Is your book a good candidate for translation to other languages?
Before the coolness of the in-translation idea hits home, dial down the enthusiasm. Don’t imagine translating your book into a bunch of languages simply to try to put it in front of more people. Translation is a lot of work and comes with considerable cost. We wrote about translations and translators awhile back, now let's take a closer look...
Lost About Translation?
Ask if you have a specific reason to think that this book will sell well in that other language. Is there a clear and identifiable fan base, and do you have a way to contact it directly? If their language is one you don’t know or know well (if, for example, you’re not able to do the translation yourself), the chances are not great you’ll be able to market well there.
Now and then it works, sometimes in a big way. You’ve seen those bestselling Scandinavian mystery/thrillers, nearly all in translated-to-English editions, or any number of other translated books. There’s money to be had in this area, right? Yes, but only in limited cases.
If you think translation would work as part of your book marketing effort, start by getting educated on legal rights, exclusivity and contract terms. Any progress you make is contingent on getting that framework understood and set up properly.
You can skip the translation effort yourself and simply sell the right to publish in other languages. By contacting agents and other go-betweens on the site PubMatch.com, you may be able to negotiate sales into some languages that will net you one-time fees of anywhere from $500 to a few thousand. PubMatch acts as a kind of online matchmaking platform so you might even be contacted by a foreign publisher who is interested in obtaining foreign rights to your book(s). (That will happen, of course, only if there’s real interest in your book, and probably a strong sales track record in English as well.)
The site Self Publishing Questions noted the case of “Steve [who] has sold rights in Russian, simple and complex Chinese, Polish, Czech, Thai, and other languages. The prices are pretty good. It’s around $900 to about $4,000 per deal. Since he wouldn’t have had the opportunity to publish books in these countries on his own, it’s like found money. Steve prefers publishing in languages where you don’t have any ability to publish via a platform like Amazon.com or Kobo. He keeps the rights for his books in Spanish, French, Italian, German, and Hindi.”
You may not have counted on the cost of paying a translator, which you should do unless you are extremely fluent in the other language. In some cases, you might be able to split royalties with a translator, if that person thinks sales down the road will be substantial enough. But you’d have to do a great job of selling your book’s prospects to make that work.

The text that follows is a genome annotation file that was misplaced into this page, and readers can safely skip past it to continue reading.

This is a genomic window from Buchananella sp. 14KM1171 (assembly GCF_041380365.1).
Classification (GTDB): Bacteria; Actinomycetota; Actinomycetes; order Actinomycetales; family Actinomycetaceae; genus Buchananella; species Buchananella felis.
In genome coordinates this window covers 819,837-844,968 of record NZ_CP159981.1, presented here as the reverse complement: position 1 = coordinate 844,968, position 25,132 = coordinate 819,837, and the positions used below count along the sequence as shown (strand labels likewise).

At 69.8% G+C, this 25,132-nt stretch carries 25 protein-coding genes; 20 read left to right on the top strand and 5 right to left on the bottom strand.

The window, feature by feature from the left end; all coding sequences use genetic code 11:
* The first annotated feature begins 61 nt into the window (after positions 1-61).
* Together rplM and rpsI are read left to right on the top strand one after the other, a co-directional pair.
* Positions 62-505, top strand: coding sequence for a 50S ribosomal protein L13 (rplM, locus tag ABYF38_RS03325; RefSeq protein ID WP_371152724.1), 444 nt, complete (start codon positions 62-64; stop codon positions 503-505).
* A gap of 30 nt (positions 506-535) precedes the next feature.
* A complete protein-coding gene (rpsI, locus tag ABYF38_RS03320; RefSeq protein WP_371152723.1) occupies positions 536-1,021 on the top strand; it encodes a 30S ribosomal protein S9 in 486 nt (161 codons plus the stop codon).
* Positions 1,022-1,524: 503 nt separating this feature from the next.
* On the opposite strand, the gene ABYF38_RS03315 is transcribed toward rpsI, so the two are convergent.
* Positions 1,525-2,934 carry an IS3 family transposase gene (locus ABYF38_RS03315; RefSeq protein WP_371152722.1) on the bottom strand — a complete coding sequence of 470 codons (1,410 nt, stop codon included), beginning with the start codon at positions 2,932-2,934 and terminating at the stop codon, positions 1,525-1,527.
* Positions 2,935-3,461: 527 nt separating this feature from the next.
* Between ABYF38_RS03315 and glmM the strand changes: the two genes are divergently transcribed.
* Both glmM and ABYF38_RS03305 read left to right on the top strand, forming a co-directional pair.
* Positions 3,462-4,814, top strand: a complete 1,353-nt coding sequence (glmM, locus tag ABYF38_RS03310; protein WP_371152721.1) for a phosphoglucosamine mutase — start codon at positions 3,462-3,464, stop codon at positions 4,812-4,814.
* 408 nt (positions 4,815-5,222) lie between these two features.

Translation for Hire
If you want to try translations personally, and don’t have immediate access to a translator or the bucks to pay one, explore Babelcube (as in the Bible’s tower of Babel).
Babelcube links authors/publishers and translators in a sort of matchmaking service. You set up an account, describe the books you want translated, and wait for offers from translators (you get to choose who you want to work with), who would get a share of the royalties. They service translations (at this writing) in Afrikaans, Dutch, English, French, German, Italian, Japanese, Norwegian, Portuguese and Spanish. The translator would send a few pages of translation, which you could review, though that’s of use mainly if you know someone already fluent in the language who could review the work for you. Babelcube then sends the books out through various online sales channels, including mostly-English operations like Amazon and Nook, but also a bunch of others that do business primarily in other languages.
If you want to hire your own translator, make sure you have a clear contract with that person.
If you have the book translated, you still should have it edited (in that language, of course) by a competent copy editor—someone else you will have to find.
Once translated, getting the book printed or e-formatted is practical in most cases, albeit not always simple. Amazon, for example, says: "Authors and publishers can upload and sell books to customers in the Kindle Store worldwide with book content and metadata written in these languages: Afrikaans,Alsatian, Basque, Bokmål Norwegian, Breton, Catalan, Cornish, Corsican, Danish, Dutch/Flemish, Eastern Frisian, English, Finnish, French, Frisian, Galician, German, Icelandic, Irish, Italian, Japanese, Luxembourgish, Manx, Northern Frisian, Norwegian, Nynorsk Norwegian, Portuguese, Provençal, Romansh, Scots, Scottish Gaelic, Spanish, Swedish, Welsh."
More work is often involved, however, in preparing the book file for Kindle status.
Of course, you need to ask how many of these languages would actually be profitable in translation. That may be in the real limiting factor in translating beyond English.
Readers & Writers: I look forward to your feedback, comments and critiques, and please use BookWorks as your resource to learn more about preparing, publishing and promoting self-published books. My blogs appear every other week.
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